Full disclosure: Charles mentions me in the interview. But when the publisher of books you read ten years ago prints your name, you put it up in your blog. “I mean, that’s just, like, the rules of feminism,” as a wise woman once said.
And a million times this, from the article:
SM: How do you think issues of representation are different for international writers, as opposed to writers (especially writers of color) in the US/UK?
CT: It’s different in all the ways that matter.
Take for example a writer from the US/UK published by the Big 5. Their books will get distributed around the world (whether it does well or not). A writer from the Philippines published by a local major published will only get their books distributed in the Philippines, and even then, they’re second-class citizens compared to the US/UK books. Just visit any bookstore here and most of the books on the shelves are foreign books. Some bookstores will have books under the Filipiniana section, which is where you’ll find local books. It’s ironic that in the Philippines, it’s easier to acquire US/UK books than it is for local ones.
It’s possible for a local writer to get published in the US/UK, but that’s the exception rather than the norm, and even then, it’s under the terms of the US/UK publisher, and by that, I mean the content, which will usually focus on the Filipino-American experience or maybe eliminate the Filipino character entirely. If we look at the books published under a US publisher—The Gangster of Love by Jessica Hagedorn or Illustrado by Miguel Syjuco—it’s usually from an expatriate perspective. And while I haven’t read the book, Before Ever After by Samantha Sotto (who is based here in the Philippines), based on the book description, is set in Europe.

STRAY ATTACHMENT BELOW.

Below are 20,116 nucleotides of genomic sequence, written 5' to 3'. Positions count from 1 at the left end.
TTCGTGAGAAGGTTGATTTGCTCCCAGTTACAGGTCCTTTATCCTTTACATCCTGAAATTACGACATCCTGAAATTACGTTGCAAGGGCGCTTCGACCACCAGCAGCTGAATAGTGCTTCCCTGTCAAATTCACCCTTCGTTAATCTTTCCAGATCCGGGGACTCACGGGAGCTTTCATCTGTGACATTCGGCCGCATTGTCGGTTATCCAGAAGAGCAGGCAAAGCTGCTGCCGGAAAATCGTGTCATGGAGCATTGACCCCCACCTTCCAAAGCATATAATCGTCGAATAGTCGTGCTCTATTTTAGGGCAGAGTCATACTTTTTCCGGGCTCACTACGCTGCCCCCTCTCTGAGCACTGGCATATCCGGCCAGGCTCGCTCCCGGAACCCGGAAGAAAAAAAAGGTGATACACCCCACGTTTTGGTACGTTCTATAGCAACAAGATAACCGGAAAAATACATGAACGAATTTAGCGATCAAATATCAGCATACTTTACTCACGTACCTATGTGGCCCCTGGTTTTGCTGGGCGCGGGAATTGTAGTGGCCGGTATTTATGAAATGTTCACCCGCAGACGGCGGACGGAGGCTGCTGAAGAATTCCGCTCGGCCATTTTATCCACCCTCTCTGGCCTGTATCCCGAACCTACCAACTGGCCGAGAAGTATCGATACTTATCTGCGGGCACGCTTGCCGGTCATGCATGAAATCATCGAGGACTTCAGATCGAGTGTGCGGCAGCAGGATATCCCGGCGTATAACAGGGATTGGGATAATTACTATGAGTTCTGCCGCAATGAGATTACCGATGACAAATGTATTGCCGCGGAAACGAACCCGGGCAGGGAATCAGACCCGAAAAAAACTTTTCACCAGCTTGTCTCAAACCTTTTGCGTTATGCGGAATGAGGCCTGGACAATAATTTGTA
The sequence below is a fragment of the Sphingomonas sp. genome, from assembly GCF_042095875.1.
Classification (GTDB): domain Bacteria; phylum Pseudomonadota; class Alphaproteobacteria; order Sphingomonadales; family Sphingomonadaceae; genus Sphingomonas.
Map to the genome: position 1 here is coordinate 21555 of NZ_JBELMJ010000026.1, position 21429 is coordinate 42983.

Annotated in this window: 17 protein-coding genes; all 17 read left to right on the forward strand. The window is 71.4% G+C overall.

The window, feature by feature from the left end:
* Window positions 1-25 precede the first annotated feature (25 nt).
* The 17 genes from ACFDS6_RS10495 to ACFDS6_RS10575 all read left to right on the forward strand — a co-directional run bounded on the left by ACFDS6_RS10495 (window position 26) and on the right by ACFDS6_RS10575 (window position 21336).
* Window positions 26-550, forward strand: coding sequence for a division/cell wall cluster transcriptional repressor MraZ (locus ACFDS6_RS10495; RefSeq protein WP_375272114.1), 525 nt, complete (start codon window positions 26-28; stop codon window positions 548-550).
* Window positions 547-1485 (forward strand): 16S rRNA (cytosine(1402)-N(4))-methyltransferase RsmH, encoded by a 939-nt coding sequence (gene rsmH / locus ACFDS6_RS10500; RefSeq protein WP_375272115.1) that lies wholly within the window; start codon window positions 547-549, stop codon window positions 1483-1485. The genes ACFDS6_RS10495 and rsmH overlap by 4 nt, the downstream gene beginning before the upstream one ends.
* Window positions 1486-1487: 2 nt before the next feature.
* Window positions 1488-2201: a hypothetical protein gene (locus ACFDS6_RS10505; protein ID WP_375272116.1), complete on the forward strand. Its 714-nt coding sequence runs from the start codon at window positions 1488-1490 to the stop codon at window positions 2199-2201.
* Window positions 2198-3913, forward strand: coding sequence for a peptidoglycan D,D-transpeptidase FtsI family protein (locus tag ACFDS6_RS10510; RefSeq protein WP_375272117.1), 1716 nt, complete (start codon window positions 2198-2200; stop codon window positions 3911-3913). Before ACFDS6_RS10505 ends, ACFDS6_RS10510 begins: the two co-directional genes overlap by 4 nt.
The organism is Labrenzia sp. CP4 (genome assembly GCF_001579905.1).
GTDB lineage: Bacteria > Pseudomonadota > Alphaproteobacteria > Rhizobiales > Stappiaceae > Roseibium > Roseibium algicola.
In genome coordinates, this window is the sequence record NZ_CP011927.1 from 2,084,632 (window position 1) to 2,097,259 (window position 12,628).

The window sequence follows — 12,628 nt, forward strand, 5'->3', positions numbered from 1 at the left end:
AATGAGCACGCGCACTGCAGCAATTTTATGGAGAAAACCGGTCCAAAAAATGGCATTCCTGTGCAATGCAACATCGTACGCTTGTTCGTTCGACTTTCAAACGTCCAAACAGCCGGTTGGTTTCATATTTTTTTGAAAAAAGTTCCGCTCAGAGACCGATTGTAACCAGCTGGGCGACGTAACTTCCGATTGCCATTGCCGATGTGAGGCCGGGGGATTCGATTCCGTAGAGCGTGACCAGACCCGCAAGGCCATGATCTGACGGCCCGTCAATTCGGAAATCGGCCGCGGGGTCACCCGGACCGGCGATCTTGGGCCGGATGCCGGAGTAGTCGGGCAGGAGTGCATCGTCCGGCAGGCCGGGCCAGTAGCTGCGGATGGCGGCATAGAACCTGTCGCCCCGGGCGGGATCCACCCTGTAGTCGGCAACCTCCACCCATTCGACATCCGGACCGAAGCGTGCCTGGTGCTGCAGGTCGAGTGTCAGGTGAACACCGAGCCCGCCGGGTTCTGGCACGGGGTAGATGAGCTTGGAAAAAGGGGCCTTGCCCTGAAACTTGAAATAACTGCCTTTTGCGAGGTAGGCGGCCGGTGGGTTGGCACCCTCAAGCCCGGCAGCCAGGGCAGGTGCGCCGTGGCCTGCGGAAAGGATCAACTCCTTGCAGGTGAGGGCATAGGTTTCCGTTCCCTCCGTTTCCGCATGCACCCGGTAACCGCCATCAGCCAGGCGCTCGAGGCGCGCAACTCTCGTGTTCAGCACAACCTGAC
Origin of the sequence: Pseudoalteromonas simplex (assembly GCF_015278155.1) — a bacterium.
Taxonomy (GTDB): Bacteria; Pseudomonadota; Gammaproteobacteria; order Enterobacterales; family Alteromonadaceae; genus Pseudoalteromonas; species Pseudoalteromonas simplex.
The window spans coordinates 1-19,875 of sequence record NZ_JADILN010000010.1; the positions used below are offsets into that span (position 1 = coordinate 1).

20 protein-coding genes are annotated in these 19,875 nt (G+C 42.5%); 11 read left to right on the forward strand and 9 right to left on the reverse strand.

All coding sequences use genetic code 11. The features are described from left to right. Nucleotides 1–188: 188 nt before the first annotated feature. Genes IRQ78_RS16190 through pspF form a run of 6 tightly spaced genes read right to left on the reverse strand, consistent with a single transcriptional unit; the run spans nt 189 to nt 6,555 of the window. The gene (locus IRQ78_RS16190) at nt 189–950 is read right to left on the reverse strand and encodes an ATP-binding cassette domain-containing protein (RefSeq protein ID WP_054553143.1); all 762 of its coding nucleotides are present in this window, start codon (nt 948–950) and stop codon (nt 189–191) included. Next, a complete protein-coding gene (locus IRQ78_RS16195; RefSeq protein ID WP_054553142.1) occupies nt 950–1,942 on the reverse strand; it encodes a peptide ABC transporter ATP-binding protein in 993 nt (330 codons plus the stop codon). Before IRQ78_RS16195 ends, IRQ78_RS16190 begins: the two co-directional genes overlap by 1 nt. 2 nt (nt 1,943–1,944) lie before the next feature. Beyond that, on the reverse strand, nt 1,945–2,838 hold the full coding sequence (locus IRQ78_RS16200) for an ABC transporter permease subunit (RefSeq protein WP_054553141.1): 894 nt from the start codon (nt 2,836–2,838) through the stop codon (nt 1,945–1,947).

And let’s not even talk about eBooks and self-publishing. Barnes & Noble doesn’t sell outside of the US and the UK. Apple sells eBooks to a lot of countries, but the Philippines is not one of them (at least at the time of this writing). Amazon has a complex royalty policy, none of which favors the Philippines; if your book is priced between $2.99 ~ $9.99, you can get a 70% royalty share (this was initially established to compete with Apple’s royalties to publishers and authors), but only if the consumer who bought it belongs to one of Amazon’s listed countries. Worse, Amazon also charges $2.00 extra to customers from select countries as a charge for their Whispersync service. So a $2.99 book costs $4.99 if the customer is from the Philippines, and worse, the publisher is only getting 35% royalties instead of 70% it would have gotten if the consumer was from the US. This encourages a consumer base targeted at readers from abroad, rather than one that nurtures a local readership—at least if you want to maximize your profit.
And again, this is not to say publishers should make space for international writers at the cost of writers who are POC in the US/UK. In an ideal world, do both.